Yes, his post is about Apple’s iOS, but I’m unfortunately rather confident that the results would be similar if someone were to do a similar analysis with a proxy server on apps on Android, Blackberry, Windows Phone 7, WebOS and any other mobile platform.
These are application design problems.
As programmers, we all take “short cuts” from time to time… I’m as guilty of that as anyone… but sometimes those shortcuts have grave consequences.
Mobile developers need to read Troy’s piece… and then look at their own apps and see how they can change. Actions like:
Securing the transport of login credentials! (DUH!!!)
Not stuffing giant images down onto mobile devices when those images are going to be restyled in HTML to be tiny.
Being wary about what info is gathered by apps – and also disclosing that to customers (and perhaps offering a way to opt out).
The list can go on… Troy’s article has other ideas in it, too… but the point is that in the rush to get a mobile app out there, some of these security and privacy issues (and bandwidth costs!) really do need some attention!
For those of us of a certain age, “The C Programming Language“, written by Brian W. Kernighan and Dennis M. Ritchie, was our “bible” as we learned to program in those very early days. Our copies of “K&R“, as many of us referred to it, got quite dog-eared and marked up as we used it to figure out this whole new world of “C”. It was an exciting time and a critical book to have.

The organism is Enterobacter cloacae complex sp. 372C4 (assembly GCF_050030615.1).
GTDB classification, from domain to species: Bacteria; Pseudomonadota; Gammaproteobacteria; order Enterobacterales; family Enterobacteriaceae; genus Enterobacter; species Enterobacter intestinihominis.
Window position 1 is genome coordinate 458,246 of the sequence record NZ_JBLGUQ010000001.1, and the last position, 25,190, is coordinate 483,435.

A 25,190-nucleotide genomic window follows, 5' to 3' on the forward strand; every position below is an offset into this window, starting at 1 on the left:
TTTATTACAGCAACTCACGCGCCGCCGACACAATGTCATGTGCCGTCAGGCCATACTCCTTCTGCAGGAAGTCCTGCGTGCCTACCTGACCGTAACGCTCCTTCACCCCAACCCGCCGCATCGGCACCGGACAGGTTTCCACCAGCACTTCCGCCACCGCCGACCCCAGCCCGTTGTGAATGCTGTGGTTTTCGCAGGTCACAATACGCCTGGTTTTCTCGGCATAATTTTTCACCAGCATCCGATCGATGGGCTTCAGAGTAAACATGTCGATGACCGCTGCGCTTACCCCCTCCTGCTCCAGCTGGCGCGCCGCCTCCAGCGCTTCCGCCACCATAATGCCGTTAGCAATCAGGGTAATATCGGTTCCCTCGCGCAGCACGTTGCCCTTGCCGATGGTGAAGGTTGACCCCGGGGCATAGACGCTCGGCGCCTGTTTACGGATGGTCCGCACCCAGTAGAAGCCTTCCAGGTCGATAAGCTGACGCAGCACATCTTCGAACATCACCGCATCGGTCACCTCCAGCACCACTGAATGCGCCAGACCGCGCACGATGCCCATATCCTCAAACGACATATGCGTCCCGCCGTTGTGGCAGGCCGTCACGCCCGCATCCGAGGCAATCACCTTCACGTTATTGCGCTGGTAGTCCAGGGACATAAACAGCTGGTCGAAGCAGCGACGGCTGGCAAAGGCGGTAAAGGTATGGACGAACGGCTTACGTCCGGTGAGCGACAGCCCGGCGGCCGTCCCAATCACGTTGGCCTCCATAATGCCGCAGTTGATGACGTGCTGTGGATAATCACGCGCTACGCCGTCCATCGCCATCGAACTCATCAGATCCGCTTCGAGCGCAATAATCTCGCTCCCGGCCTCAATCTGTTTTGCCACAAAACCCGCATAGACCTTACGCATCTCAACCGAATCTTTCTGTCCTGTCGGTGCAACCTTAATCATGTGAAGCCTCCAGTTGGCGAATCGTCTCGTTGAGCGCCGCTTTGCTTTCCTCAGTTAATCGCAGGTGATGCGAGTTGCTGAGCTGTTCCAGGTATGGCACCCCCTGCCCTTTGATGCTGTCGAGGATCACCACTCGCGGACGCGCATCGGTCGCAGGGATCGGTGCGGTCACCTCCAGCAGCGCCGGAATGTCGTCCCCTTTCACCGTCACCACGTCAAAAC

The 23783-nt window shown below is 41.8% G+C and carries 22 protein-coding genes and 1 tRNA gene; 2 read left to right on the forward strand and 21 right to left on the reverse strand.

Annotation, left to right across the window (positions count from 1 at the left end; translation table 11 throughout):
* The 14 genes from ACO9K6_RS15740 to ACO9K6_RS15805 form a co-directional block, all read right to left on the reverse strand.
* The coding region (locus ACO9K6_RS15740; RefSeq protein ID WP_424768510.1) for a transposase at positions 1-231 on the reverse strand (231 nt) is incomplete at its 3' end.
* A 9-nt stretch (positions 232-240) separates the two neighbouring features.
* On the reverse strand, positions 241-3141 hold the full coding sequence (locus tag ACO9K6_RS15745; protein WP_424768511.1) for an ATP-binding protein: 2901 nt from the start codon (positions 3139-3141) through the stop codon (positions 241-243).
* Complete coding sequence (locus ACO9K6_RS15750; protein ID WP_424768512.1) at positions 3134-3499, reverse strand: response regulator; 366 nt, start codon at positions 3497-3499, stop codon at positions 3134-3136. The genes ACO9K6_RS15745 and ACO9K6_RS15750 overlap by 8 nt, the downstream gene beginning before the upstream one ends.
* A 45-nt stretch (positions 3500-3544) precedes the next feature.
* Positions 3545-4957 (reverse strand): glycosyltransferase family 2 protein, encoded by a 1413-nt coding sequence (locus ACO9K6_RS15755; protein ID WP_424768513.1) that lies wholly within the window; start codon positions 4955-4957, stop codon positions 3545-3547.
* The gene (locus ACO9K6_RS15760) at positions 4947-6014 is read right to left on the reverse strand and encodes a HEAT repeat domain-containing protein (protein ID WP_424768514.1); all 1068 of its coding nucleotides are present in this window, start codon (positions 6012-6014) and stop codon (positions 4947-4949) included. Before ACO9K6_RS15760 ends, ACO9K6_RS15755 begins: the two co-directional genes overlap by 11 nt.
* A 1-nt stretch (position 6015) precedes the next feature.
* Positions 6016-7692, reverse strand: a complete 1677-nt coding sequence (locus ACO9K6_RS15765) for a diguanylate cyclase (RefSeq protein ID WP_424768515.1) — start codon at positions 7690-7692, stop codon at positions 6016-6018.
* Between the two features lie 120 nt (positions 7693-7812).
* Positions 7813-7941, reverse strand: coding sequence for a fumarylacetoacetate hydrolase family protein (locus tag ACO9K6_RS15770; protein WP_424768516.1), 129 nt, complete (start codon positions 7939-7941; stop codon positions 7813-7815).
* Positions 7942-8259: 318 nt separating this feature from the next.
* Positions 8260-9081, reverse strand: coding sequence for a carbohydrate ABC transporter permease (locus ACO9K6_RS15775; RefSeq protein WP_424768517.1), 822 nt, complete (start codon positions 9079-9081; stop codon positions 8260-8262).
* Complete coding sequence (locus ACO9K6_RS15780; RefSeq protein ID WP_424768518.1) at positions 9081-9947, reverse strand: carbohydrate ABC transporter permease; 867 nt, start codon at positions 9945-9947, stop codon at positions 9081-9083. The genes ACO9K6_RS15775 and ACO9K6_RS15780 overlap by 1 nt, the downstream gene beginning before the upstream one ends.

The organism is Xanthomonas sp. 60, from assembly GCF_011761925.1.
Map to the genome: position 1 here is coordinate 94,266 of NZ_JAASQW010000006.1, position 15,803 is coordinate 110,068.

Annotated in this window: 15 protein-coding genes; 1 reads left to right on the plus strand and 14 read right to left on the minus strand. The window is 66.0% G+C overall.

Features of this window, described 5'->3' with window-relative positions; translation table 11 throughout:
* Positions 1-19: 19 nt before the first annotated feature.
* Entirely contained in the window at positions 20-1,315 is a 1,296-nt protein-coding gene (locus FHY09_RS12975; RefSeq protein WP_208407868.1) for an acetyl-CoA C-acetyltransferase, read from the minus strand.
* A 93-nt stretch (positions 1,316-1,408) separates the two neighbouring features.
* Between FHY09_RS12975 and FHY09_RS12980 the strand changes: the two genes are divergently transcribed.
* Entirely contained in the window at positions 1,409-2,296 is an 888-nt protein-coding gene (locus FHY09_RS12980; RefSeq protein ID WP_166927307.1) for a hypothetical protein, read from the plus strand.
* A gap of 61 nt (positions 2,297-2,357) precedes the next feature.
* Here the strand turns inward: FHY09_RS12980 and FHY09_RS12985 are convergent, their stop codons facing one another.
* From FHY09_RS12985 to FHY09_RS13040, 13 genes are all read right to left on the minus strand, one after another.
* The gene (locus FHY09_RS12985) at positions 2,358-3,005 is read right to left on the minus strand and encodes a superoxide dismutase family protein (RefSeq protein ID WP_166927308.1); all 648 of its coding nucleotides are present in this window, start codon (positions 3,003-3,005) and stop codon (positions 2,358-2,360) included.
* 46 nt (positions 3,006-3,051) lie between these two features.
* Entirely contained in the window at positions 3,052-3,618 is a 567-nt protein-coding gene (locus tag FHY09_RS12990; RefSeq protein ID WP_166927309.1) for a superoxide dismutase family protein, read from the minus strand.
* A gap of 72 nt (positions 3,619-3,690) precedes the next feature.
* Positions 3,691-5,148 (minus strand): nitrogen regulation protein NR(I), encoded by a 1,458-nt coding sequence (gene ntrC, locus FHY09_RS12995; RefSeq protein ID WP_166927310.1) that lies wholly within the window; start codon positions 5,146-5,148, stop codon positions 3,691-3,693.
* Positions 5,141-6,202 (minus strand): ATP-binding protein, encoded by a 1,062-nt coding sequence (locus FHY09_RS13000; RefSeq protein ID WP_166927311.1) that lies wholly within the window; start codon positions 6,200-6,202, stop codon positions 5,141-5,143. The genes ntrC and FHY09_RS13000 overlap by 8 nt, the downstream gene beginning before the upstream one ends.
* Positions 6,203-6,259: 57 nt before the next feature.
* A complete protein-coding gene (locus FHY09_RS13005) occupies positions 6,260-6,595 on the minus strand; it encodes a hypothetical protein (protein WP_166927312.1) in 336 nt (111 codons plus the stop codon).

Many of us, in fact, probably still have that book… the image accompanying this post is my copy that I pulled off of a bookshelf a few moments ago.
While many of us stopped programming in C years ago (although many still do), it was the language that got many of us started in “serious” work… and also that formed the background of UNIX as well.
On that note, I had quite honestly forgotten over the years Dennis Ritchie’s role in the creation of UNIX, but as has been noted in many articles today it was he and Ken Thompson that started it all. Here’s a great video from the Bell Labs days showing both Thompson and Ritchie:
Remember perl? The “scripting language” that was the one of the first that many of us used on UNIX to automate system administration tasks? And then was later used in the 1990s for a ton of web CGI programming and so much more? And that we could have so much fun with created “obfuscated” programs that looked like gobbledegook but actually did something useful?
The slide set from Jesse Vincent embedded in the RWW article is interesting in that it does show the good amount of work being done by the perl faithful to bring more stability and progress to the perl language.
I commend them all for the work… it looks like really good things are happening. Is it enough to make me personally return to working with perl? Probably not, to be honest… but for the sake of all those people who still work with perl… and for people looking for a great multi-purpose programming language with deep roots and a huge base of documentation and usage… it’s good to see the language evolving again!